Posts Tagged ‘funding’


WorthRight Israel: Fund Interfaith Couples and Families Israel Trips

Posted on: June 2nd, 2014 by Hayim Herring


Imagine what would happen if funders created a variety of high-quality Israel trips that were free or heavily-subsidized for interfaith couples and families.


Question to funders and philanthropists: What about making a heavily subsidized trip to Israel available for interfaith couples and families? Here are the arguments for it:


“Israel-alienated” Jews constitute about 20% of the young Jewish population, to use Professor Steven Cohen’s term in a recent analysis he prepared for The Jewish Daily Forward. Not just hawkish Israeli government policies, but intermarriage also has emerged as an “indicator of alienation” from Israel.


Any rabbi or other educator who has taught an Introduction to Judaism class with non-Jewish learners knows that it’s impossible to give them the experience of pride, love and passion for Israel simply by talking about the Jewish state. They can experience a Shabbat or holiday meal locally, they can experience being a part of a Jewish family locally, but they can’t feel the complexity and depth of emotions about Israel from a classroom in the Diaspora.


Interfaith family in Israel


Donors: To Publicly Recognize or Not to Publicly Recognize?

Posted on: January 20th, 2010 by Hayim Herring

Difficult issues, those which involve competing values, can be argued persuasively from either point of view. In this post, I want to raise one of those issues: should congregations specially recognize donors who contribute significant funds or should all financial gifts be treated equally? In the former case, there are many different forms of public recognition, ranging from permanent naming opportunities to publicity in a synagogue publication. In the latter case, where all gifts are treated equally, that would mean that donations of any amount are either recognized the same way or not recognized at all. 

When it comes to giving philanthropy or tzedakah to a needy person, an authoritative Jewish source ranks completely anonymous giving—where neither the donor nor the recipient know one another—as one of the highest forms of philanthropy/ tzedakah (Rambam, Mishneh Torah Hilkhot Tzedakah 10:7-14). Yet, while this source preferences anonymous giving, it doesn’t dismiss the value of giving in cases where the donor knows who the recipient is, the recipient knows who the donor is, or in which they both know who is the giver and who is the receiver. The issue at stake is preserving the dignity of the recipient. Clearly, when the donor is at arm’s length from the recipient, the recipient’s dignity is better-respected. But even if this condition can’t be met, giving tzedakah is still considered a noble and required act. And this is one of the sources that has more generally influenced the way in which people should ideally donate money, if not anonymously, then at least quietly.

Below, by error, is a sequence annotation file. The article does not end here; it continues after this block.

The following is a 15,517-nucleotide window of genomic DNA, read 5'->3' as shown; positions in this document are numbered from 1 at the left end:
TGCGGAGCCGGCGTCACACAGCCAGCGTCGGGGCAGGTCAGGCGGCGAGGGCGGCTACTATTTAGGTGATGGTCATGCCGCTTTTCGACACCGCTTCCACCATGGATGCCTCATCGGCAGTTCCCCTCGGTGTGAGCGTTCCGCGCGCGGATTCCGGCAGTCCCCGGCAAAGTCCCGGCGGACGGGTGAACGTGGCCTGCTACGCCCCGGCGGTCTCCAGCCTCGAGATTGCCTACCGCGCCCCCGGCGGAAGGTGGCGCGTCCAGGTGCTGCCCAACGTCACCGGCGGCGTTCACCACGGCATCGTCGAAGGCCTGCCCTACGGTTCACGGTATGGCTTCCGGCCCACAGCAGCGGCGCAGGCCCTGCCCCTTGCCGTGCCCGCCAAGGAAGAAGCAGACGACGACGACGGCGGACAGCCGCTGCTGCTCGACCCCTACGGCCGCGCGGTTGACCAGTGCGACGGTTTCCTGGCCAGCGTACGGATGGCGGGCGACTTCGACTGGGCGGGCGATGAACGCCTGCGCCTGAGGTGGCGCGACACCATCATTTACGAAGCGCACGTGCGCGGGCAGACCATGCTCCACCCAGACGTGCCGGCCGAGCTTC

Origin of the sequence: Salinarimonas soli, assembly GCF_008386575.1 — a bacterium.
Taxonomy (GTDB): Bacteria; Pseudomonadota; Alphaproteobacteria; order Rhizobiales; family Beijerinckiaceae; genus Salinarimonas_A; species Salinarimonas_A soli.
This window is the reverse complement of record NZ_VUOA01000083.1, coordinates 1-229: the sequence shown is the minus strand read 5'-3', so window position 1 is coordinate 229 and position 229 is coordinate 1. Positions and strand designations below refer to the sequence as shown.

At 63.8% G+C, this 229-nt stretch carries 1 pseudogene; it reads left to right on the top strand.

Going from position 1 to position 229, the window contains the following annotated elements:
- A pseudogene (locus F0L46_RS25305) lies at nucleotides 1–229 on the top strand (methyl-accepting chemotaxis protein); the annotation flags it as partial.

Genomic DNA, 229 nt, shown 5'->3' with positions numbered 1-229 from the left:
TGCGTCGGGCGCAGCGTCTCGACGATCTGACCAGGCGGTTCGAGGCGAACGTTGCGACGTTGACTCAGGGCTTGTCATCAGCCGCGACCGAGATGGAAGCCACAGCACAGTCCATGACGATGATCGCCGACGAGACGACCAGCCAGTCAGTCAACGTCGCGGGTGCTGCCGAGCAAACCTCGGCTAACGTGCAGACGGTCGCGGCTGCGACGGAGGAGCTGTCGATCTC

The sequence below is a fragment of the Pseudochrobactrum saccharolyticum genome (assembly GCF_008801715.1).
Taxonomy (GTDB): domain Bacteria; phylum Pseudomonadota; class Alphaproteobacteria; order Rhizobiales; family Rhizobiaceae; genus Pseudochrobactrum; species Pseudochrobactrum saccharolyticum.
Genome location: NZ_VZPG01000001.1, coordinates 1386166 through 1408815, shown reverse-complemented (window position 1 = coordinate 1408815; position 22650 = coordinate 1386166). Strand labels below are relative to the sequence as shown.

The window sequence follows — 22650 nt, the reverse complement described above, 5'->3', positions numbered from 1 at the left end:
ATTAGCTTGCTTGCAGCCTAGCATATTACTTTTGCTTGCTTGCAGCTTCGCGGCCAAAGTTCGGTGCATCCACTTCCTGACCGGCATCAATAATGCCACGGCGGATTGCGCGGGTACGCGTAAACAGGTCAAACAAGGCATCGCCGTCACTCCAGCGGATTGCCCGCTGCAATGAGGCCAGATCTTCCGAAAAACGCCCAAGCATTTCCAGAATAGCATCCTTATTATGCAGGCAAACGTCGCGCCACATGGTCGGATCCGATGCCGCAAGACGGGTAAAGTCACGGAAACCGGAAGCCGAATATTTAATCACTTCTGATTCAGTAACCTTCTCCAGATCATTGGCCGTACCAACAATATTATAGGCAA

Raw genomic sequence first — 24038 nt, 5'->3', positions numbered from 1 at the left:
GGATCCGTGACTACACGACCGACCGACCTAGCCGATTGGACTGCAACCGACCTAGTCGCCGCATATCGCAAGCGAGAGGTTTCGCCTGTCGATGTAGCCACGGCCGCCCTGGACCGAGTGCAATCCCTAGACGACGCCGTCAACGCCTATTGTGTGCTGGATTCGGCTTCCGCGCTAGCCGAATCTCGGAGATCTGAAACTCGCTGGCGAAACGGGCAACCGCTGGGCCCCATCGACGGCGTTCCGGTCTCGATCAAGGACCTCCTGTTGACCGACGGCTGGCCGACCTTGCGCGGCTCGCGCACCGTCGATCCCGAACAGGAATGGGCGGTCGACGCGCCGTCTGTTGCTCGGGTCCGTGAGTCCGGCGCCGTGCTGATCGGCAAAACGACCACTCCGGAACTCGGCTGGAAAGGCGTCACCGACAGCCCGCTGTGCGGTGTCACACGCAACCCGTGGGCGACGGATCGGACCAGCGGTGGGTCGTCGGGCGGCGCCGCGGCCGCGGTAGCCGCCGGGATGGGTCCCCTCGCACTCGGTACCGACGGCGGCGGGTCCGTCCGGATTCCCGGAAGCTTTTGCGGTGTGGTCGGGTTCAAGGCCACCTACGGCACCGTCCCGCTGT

Ideally, synagogue leaders try to embody the highest level of values. While in most of the synagogues that I know the preferred notion of anonymous giving is preferable, publicly recognizing donors is more practical.  Some of the arguments against public recognition are:

On the other hand, there are strong arguments in favor of public recognition of significant gifts:

I know colleagues who have educated their volunteer leaders about not specially acknowledging major contributions to their synagogues. But they are in the minority. While we’re trying to puzzle through these tough financial times and we’re assessing and revising what the new “normal” is in giving, what do you think about this issue? Should congregations acknowledge major gifts, or avoid doing so? Also, share your stories about how congregations have made this decision.

Thanks for helping to create a rich discussion (pun intended).

Rabbi Hayim Herring

Where’s the Game Changer in Fundraising?

Posted on: January 10th, 2010 by Hayim Herring

The proliferation of social media tools has fundamentally changed organizations. (Not all organizations have grasped this reality!) Specifically, sites like Google, Facebook, MySpace, Twitter, YouTube and Flickr have enabled and empowered individuals to deeply influence organizations-to highlight their relevance or their superfluity, to engage with them or to bypass them. (For more about this, see Individuals can organize in, through, around and across organizations in ways which were unimaginable only a decade ago.